Richard Pape’s reputation as a daredevil and dashing ex-military man turned author, coupled with a handily placed article in a British tabloid, helped to create the impression that Arm Me Audacity was autobiography, fictionalised for reasons of national security. Part one of this review investigates the novel’s background. Part two returns to more familiar Russia-in-fiction reviewing territory. What is the book about? And how does it portray Russia?
In particular, to those familiar with the traits of Cold War espionage thrillers and their representation of the Soviet Union, how present are these in a popular thriller from the 1950s?
Published in 1954, Arm Me Audacity is a fascinating thriller, particularly when read from the standpoint of the 21st-century. Its author, Richard Pape, was a former RAF man who had turned his wartime exploits —captured and tortured by the Nazis only to then escape by ingenious and dashing means— into an autobiographical bestseller Boldness Be My Friend (1953).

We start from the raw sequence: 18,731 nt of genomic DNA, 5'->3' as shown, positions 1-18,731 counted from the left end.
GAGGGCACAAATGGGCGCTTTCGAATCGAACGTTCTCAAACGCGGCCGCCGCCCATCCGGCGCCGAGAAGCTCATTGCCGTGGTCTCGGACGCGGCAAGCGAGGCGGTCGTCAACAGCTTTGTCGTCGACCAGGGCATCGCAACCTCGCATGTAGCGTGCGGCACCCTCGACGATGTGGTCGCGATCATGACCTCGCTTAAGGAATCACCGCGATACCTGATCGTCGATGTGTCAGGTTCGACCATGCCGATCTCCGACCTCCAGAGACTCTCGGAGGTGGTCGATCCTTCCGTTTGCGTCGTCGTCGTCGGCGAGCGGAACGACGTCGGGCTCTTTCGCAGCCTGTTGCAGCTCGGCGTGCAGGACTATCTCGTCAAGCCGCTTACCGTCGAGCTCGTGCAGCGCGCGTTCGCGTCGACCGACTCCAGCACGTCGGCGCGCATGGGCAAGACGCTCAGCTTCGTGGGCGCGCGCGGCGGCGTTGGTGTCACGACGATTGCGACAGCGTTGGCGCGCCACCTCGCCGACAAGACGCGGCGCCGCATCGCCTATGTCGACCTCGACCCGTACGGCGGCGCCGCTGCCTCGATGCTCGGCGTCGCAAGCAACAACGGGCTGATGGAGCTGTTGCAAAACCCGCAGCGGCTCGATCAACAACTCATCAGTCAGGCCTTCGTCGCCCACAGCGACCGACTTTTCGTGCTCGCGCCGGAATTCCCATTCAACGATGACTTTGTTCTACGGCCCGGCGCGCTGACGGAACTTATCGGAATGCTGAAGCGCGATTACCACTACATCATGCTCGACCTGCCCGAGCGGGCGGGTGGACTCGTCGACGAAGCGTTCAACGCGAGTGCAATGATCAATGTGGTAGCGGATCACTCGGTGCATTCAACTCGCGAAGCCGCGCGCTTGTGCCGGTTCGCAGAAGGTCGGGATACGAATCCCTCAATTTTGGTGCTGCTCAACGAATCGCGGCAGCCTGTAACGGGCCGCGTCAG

Arm Me Audacity tells the story of Anthony Petheran, an Englishman with a wartime biography similar to that of the author, who hatches a plan to travel behind the Iron Curtain and assassinate a British defector to the Soviet Union.